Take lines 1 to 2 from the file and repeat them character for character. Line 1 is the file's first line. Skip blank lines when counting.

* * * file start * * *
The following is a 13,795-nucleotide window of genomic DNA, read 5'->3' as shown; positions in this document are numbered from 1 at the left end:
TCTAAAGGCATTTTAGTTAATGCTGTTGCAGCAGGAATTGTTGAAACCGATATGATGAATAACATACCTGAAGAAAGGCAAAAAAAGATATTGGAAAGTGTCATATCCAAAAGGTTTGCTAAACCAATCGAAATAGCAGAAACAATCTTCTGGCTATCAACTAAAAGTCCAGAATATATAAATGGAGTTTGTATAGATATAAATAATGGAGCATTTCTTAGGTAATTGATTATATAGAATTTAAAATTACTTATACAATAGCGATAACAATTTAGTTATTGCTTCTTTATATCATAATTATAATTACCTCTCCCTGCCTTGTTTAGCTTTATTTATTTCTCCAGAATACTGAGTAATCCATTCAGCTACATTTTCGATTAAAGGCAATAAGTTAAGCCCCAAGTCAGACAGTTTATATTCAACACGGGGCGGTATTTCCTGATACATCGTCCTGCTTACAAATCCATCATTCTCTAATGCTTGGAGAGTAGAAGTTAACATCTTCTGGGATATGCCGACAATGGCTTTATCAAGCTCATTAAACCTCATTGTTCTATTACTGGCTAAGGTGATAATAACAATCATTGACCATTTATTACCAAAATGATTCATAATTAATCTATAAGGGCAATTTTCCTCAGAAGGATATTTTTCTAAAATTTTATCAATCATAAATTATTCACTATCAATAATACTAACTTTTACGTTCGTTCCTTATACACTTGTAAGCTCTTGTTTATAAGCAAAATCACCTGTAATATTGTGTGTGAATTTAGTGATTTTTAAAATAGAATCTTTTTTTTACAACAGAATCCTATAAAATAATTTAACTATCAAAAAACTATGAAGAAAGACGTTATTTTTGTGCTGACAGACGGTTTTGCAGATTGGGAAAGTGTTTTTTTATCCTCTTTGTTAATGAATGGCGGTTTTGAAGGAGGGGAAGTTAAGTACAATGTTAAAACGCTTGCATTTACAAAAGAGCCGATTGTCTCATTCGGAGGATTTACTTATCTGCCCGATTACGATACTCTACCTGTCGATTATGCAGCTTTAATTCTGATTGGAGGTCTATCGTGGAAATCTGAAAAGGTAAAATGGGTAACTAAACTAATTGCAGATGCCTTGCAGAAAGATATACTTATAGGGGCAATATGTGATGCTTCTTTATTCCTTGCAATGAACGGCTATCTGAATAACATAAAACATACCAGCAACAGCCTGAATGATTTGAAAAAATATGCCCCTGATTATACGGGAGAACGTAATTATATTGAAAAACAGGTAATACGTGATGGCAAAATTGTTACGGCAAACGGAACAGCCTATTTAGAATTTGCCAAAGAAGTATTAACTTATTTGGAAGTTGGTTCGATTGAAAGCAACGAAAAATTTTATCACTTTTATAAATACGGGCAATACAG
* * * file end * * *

The following is a 13,795-nucleotide window of genomic DNA, read 5'->3' as shown; positions in this document are numbered from 1 at the left end:
TCTAAAGGCATTTTAGTTAATGCTGTTGCAGCAGGAATTGTTGAAACCGATATGATGAATAACATACCTGAAGAAAGGCAAAAAAAGATATTGGAAAGTGTCATATCCAAAAGGTTTGCTAAACCAATCGAAATAGCAGAAACAATCTTCTGGCTATCAACTAAAAGTCCAGAATATATAAATGGAGTTTGTATAGATATAAATAATGGAGCATTTCTTAGGTAATTGATTATATAGAATTTAAAATTACTTATACAATAGCGATAACAATTTAGTTATTGCTTCTTTATATCATAATTATAATTACCTCTCCCTGCCTTGTTTAGCTTTATTTATTTCTCCAGAATACTGAGTAATCCATTCAGCTACATTTTCGATTAAAGGCAATAAGTTAAGCCCCAAGTCAGACAGTTTATATTCAACACGGGGCGGTATTTCCTGATACATCGTCCTGCTTACAAATCCATCATTCTCTAATGCTTGGAGAGTAGAAGTTAACATCTTCTGGGATATGCCGACAATGGCTTTATCAAGCTCATTAAACCTCATTGTTCTATTACTGGCTAAGGTGATAATAACAATCATTGACCATTTATTACCAAAATGATTCATAATTAATCTATAAGGGCAATTTTCCTCAGAAGGATATTTTTCTAAAATTTTATCAATCATAAATTATTCACTATCAATAATACTAACTTTTACGTTCGTTCCTTATACACTTGTAAGCTCTTGTTTATAAGCAAAATCACCTGTAATATTGTGTGTGAATTTAGTGATTTTTAAAATAGAATCTTTTTTTTACAACAGAATCCTATAAAATAATTTAACTATCAAAAAACTATGAAGAAAGACGTTATTTTTGTGCTGACAGACGGTTTTGCAGATTGGGAAAGTGTTTTTTTATCCTCTTTGTTAATGAATGGCGGTTTTGAAGGAGGGGAAGTTAAGTACAATGTTAAAACGCTTGCATTTACAAAAGAGCCGATTGTCTCATTCGGAGGATTTACTTATCTGCCCGATTACGATACTCTACCTGTCGATTATGCAGCTTTAATTCTGATTGGAGGTCTATCGTGGAAATCTGAAAAGGTAAAATGGGTAACTAAACTAATTGCAGATGCCTTGCAGAAAGATATACTTATAGGGGCAATATGTGATGCTTCTTTATTCCTTGCAATGAACGGCTATCTGAATAACATAAAACATACCAGCAACAGCCTGAATGATTTGAAAAAATATGCCCCTGATTATACGGGAGAACGTAATTATATTGAAAAACAGGTAATACGTGATGGCAAAATTGTTACGGCAAACGGAACAGCCTATTTAGAATTTGCCAAAGAAGTATTAACTTATTTGGAAGTTGGTTCGATTGAAAGCAACGAAAAATTTTATCACTTTTATAAATACGGGCAATACAG